How to Leverage Your Home to Finance a Loan

Your home's equity can help you get additional loans.

Your home's equity can help you get additional loans.

When you utilize the financial tool of leverage, you create a debt to achieve another goal. If you need a loan for a specific purpose, such as an education or home improvements, one way to get the financing is by using the equity you’ve built in your home. This strategy isn’t for the timid, though, because a misstep could cause you to lose your home. Leverage your home to finance a loan carefully to make sure that you prepare for a positive outcome.

Step 1

Hire a professional appraiser to appraise your home. The appraiser will inspect and evaluate your home thoroughly to assess the value.

Step 2

Determine the equity you have in your home. Equity is the amount of your home’s value over the amount you still owe on your mortgage. The difference is your equity. A lender will zero in on this equity figure when determining whether you can leverage your home for financing.

Step 3

Contact the lender with which you have your mortgage to explore the financing options available to you. Find out about the terms and interest rates for a loan. Contact two or three other lenders to get loan quotes to compare terms.

Step 4

Fill out an application with the lender you wish to use. Submit the loan application along with the recent appraisal information and current mortgage data to the lender to use your home as leverage as well as any other information required by the lender. The lender will evaluate your credit scores, income and home equity to approve or reject your application. You should receive an answer about your financing within 60 days -- probably less.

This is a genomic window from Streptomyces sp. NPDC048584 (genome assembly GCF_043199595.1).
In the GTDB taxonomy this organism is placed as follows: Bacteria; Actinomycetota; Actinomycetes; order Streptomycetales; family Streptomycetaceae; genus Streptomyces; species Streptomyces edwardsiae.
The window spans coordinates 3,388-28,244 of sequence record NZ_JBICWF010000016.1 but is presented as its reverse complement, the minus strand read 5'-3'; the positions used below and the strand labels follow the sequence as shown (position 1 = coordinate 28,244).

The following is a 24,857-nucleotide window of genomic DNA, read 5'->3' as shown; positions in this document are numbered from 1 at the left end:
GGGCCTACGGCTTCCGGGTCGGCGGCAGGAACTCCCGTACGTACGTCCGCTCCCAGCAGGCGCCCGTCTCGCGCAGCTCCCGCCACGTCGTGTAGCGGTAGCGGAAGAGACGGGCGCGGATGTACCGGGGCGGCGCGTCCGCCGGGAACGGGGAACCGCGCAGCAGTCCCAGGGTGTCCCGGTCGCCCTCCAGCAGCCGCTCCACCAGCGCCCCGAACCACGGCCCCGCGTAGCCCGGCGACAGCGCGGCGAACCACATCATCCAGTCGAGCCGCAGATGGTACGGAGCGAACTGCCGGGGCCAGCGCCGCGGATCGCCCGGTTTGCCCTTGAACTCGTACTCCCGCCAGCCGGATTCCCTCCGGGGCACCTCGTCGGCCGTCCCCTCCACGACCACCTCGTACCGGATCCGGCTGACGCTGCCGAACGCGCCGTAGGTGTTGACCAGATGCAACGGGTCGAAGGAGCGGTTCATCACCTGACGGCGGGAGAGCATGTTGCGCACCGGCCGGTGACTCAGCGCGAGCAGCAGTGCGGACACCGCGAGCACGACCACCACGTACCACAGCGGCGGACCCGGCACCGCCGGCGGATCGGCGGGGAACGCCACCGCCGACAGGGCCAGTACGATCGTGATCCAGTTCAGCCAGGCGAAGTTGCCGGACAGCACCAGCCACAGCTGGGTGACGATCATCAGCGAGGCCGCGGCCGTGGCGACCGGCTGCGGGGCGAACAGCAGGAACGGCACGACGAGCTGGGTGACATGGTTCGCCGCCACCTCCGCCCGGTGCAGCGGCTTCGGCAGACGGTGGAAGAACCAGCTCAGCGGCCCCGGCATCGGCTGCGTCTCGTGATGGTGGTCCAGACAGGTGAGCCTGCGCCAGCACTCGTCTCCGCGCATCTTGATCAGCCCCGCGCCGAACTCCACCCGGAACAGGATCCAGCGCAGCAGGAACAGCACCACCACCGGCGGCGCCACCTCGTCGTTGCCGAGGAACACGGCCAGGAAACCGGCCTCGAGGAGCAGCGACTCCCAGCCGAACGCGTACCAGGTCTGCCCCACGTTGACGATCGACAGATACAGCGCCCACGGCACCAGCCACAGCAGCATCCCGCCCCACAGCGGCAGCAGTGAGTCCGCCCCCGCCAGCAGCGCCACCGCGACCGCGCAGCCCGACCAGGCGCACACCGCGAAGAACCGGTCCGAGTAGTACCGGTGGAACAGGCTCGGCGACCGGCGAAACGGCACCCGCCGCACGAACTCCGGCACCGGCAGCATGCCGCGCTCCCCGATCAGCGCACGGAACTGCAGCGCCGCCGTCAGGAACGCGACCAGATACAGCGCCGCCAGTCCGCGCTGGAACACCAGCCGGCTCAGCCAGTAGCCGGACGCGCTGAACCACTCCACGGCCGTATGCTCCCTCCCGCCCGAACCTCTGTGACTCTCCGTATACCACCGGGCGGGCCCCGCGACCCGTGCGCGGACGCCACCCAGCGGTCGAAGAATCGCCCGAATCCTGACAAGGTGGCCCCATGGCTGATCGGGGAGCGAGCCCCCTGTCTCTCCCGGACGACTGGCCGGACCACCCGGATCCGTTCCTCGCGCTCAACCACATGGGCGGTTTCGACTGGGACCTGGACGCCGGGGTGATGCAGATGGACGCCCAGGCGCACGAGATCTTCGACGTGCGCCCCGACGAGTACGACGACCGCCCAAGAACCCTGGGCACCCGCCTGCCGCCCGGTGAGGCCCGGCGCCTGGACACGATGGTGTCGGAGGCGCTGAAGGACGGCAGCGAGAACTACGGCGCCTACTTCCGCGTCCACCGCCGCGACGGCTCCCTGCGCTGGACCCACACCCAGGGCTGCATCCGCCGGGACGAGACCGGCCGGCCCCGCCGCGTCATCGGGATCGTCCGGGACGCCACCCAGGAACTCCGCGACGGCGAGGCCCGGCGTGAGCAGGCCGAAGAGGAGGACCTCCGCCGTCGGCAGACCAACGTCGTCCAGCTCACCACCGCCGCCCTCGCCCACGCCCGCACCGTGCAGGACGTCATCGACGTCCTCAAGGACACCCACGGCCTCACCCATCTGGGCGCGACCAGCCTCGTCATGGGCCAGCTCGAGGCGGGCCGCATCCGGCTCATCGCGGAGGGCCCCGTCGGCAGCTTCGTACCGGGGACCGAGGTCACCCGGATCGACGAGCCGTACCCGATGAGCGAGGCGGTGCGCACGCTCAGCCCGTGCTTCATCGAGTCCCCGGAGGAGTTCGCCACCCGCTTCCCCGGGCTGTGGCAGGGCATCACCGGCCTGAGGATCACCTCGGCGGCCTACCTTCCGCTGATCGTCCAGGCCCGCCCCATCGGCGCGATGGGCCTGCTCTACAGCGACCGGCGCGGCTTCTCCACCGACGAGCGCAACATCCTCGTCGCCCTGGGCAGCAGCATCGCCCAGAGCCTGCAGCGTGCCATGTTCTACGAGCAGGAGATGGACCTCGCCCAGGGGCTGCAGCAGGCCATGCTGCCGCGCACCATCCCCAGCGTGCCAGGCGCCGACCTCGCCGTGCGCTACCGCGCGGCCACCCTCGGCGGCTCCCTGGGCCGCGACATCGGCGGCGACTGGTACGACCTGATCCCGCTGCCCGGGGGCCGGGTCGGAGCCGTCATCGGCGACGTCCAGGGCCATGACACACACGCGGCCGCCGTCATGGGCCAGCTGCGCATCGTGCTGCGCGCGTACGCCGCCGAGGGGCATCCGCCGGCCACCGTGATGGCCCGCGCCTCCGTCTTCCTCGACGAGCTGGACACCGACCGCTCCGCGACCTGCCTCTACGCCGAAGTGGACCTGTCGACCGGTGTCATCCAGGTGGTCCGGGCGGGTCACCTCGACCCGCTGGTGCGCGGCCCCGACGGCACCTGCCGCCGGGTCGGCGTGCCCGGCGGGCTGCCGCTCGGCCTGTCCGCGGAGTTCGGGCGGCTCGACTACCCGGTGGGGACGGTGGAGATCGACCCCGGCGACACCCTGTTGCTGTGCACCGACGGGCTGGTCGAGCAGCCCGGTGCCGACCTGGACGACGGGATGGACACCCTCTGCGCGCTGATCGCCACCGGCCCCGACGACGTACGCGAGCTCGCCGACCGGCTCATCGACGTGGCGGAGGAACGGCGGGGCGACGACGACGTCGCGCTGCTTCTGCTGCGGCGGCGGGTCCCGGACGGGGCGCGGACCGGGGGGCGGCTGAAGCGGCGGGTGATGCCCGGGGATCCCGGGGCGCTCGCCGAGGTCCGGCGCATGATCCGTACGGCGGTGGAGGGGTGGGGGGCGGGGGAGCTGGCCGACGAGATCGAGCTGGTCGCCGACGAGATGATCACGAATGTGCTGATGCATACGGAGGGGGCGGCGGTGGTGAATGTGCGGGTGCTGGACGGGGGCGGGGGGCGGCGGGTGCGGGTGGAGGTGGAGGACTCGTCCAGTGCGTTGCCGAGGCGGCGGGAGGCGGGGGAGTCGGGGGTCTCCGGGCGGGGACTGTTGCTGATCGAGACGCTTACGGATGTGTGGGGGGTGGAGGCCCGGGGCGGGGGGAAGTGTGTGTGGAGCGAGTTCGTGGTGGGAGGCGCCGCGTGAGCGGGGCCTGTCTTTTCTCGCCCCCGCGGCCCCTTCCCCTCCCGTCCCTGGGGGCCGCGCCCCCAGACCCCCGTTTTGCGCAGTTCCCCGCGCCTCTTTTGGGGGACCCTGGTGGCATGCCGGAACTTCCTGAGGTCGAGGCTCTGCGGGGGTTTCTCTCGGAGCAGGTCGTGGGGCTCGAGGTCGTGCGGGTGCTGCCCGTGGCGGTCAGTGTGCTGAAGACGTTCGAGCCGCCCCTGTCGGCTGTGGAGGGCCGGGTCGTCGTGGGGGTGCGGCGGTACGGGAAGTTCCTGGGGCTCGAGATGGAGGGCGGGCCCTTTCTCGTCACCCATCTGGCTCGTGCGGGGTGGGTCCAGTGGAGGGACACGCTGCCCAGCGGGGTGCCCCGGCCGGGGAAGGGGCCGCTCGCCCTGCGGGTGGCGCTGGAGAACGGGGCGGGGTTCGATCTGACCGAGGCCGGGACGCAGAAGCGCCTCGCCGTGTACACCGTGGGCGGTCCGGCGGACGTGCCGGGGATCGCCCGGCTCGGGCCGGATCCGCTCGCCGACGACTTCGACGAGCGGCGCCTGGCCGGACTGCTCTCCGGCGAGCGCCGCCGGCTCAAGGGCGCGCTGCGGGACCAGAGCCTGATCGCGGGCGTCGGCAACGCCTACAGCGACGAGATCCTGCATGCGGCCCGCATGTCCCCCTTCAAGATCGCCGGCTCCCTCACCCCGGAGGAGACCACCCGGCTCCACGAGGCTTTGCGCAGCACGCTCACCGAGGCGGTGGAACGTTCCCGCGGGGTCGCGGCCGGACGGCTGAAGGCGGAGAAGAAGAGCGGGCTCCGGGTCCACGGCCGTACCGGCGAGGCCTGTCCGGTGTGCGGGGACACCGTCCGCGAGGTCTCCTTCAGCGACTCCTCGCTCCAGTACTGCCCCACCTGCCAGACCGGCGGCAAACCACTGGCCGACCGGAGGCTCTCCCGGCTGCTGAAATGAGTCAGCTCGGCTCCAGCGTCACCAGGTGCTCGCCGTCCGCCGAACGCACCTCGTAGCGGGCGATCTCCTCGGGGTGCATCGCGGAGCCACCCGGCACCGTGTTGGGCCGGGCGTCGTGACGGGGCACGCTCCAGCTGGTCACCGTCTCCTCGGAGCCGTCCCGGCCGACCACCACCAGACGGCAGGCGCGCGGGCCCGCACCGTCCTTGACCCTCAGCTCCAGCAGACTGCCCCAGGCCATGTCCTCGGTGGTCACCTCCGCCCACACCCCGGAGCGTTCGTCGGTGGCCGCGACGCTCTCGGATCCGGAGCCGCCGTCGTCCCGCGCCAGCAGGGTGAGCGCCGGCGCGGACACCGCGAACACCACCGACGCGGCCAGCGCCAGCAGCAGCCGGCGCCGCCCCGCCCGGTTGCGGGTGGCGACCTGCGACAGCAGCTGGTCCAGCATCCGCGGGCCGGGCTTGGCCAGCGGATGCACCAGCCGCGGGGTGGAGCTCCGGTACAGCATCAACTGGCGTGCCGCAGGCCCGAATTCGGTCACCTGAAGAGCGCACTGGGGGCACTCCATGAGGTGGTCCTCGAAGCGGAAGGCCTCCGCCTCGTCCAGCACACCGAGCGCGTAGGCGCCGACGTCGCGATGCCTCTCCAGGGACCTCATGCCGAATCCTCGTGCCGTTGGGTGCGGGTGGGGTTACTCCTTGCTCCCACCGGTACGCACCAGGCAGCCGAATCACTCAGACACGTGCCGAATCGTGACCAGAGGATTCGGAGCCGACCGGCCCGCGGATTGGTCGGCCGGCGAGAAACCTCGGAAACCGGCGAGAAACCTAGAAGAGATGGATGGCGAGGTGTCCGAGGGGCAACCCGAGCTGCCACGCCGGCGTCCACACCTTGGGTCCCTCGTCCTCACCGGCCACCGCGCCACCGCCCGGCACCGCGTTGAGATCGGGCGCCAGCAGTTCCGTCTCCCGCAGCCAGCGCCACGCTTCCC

Step 5

Sign the loan paperwork after you receive approval. Make timely payments during the entire loan period to protect your assets.

Warning

  • Proceed very carefully when leveraging your home. If your financial circumstances change -- you lose your job or suffer a catastrophic illness -- and you don’t make payments on your loan, the lender can take your house to satisfy the loan.

About the Author

Kathryn Hatter is a veteran home-school educator, as well as an accomplished gardener, quilter, crocheter, cook, decorator and digital graphics creator. As a regular contributor to Natural News, many of Hatter's Internet publications focus on natural health and parenting. Hatter has also had publication on home improvement websites such as Redbeacon.

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